Experts tackle readers’ garden questions.
Q: There is an insect that keeps attacking the leaves of my Hawaiian Ti plant. I have removed the pests with tweezers and also used a dish soap solution and a spray bottle but they keep coming back. The pest is about half an inch in length and dark brown in color. Any help in ridding my plant of these would be appreciated. Each summer they attack the plant.
Joseph Sebastian, Sacramento
Sacramento’s “Bug Man” Baldo Villegas: The insect in the photo you provided looks like Fuller Rose Weevil. The females lay their eggs in the soil and the larvae feed on the roots of many types of plants and trees.
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Only females are produced and they usually emerge after the larvae feed for 6 to 7 months on the roots of the affected plants.
The weevils should be picked off the affected plants whenever the diagnostic notched damage on the edges of the leaves are noticed. (These notches on the leaf edges start small, but eventually make the leaves look ragged.) There are also some insecticides available for weevil control, but the product label should be read for effective control.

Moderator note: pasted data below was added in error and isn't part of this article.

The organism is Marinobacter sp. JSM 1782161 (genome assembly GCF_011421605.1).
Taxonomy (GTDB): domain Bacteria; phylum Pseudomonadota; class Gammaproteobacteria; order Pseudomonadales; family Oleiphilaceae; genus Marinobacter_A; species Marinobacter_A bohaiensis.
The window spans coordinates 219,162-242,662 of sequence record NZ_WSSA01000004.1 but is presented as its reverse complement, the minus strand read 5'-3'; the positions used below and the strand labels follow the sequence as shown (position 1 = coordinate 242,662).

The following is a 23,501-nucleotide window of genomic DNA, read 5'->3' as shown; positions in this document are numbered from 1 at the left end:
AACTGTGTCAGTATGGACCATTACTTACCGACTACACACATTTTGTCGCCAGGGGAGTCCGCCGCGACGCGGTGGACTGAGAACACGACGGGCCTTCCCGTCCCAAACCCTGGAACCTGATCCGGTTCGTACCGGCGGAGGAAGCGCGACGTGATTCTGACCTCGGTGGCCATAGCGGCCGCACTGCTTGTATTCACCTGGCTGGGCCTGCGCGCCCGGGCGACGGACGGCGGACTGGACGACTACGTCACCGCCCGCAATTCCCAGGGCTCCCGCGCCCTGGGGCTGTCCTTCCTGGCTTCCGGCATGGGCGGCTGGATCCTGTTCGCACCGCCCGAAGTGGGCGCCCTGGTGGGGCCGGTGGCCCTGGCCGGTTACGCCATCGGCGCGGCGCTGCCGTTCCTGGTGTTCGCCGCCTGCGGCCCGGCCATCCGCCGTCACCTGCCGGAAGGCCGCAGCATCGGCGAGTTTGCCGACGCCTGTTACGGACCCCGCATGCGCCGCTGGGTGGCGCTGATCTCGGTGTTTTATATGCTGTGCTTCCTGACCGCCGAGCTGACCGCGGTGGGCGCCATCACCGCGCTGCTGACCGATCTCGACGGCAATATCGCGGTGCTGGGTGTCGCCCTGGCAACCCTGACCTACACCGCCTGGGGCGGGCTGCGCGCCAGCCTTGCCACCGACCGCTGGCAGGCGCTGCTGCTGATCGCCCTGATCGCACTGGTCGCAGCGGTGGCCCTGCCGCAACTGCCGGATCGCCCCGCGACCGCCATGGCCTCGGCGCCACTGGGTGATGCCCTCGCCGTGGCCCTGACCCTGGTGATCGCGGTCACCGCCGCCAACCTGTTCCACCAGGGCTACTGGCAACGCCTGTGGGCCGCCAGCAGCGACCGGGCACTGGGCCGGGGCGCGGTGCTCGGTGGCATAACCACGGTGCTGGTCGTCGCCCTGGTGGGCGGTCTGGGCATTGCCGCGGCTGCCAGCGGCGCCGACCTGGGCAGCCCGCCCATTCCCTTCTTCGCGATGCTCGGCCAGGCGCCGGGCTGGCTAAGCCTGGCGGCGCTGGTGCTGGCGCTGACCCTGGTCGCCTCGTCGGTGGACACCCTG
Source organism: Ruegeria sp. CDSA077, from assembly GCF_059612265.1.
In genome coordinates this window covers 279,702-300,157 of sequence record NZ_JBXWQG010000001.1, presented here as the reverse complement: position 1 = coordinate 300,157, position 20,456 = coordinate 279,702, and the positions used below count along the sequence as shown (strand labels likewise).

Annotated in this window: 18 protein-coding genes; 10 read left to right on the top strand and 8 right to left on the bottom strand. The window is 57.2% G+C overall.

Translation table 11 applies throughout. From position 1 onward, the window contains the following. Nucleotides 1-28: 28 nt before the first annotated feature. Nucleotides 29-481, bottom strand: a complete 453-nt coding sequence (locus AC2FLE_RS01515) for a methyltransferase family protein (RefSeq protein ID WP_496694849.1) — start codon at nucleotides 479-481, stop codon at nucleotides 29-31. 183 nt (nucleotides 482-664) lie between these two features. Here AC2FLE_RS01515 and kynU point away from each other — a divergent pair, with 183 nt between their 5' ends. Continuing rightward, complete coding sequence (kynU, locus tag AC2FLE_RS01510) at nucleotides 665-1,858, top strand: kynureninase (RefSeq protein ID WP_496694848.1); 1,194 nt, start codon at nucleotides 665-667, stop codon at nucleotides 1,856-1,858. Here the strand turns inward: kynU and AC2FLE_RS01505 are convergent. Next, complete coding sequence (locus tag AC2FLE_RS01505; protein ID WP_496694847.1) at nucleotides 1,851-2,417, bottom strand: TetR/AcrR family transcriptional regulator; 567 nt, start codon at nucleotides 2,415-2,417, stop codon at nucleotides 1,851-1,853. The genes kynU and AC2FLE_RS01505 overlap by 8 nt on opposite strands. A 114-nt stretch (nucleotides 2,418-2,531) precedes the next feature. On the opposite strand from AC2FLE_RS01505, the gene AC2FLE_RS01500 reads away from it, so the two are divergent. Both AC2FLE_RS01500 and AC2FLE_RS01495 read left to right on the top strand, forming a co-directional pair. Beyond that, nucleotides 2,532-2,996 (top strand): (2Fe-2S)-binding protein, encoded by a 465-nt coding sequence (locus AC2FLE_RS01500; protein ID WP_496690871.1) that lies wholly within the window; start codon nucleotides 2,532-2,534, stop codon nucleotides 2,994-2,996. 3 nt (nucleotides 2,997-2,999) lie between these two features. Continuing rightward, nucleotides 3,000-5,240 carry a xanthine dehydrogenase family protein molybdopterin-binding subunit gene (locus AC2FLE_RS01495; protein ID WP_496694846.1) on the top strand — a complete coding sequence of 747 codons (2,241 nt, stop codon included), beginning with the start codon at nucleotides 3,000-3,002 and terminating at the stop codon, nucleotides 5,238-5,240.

Note: Also known as Fuller Rose Beetle (Naupactus godmani), this snout-nosed weevil reproduces without mating; that’s why they’re all female. Besides ornamental plants, they also like to eat citrus and avocado trees.
These are flightless insects that must crawl up the main stem or trunk of the plant to reach the leaves. Applying Tanglefoot, a sticky form of pest control, to the trunk can catch the weevils before they get to the leaves; it’s available at most nurseries.
Retired state environmental researcher Baldo Villegas is a master consulting rosarian and longtime insect expert.
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